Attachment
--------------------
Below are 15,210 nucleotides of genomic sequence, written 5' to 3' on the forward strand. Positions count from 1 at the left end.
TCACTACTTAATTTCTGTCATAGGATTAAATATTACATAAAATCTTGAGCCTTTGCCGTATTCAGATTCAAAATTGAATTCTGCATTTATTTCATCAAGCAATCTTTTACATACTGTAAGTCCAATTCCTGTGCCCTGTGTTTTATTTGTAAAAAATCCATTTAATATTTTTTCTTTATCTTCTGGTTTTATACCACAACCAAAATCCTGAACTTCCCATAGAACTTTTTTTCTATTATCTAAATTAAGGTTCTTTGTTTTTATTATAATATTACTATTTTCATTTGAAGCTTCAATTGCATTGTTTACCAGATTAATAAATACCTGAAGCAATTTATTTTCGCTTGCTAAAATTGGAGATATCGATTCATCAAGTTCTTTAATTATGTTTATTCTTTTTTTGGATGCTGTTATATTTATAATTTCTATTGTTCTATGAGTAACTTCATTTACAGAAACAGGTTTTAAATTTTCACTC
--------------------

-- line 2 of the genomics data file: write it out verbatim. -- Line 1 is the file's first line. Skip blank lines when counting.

TCACTACTTAATTTCTGTCATAGGATTAAATATTACATAAAATCTTGAGCCTTTGCCGTATTCAGATTCAAAATTGAATTCTGCATTTATTTCATCAAGCAATCTTTTACATACTGTAAGTCCAATTCCTGTGCCCTGTGTTTTATTTGTAAAAAATCCATTTAATATTTTTTCTTTATCTTCTGGTTTTATACCACAACCAAAATCCTGAACTTCCCATAGAACTTTTTTTCTATTATCTAAATTAAGGTTCTTTGTTTTTATTATAATATTACTATTTTCATTTGAAGCTTCAATTGCATTGTTTACCAGATTAATAAATACCTGAAGCAATTTATTTTCGCTTGCTAAAATTGGAGATATCGATTCATCAAGTTCTTTAATTATGTTTATTCTTTTTTTGGATGCTGTTATATTTATAATTTCTATTGTTCTATGAGTAACTTCATTTACAGAAACAGGTTTTAAATTTTCACTC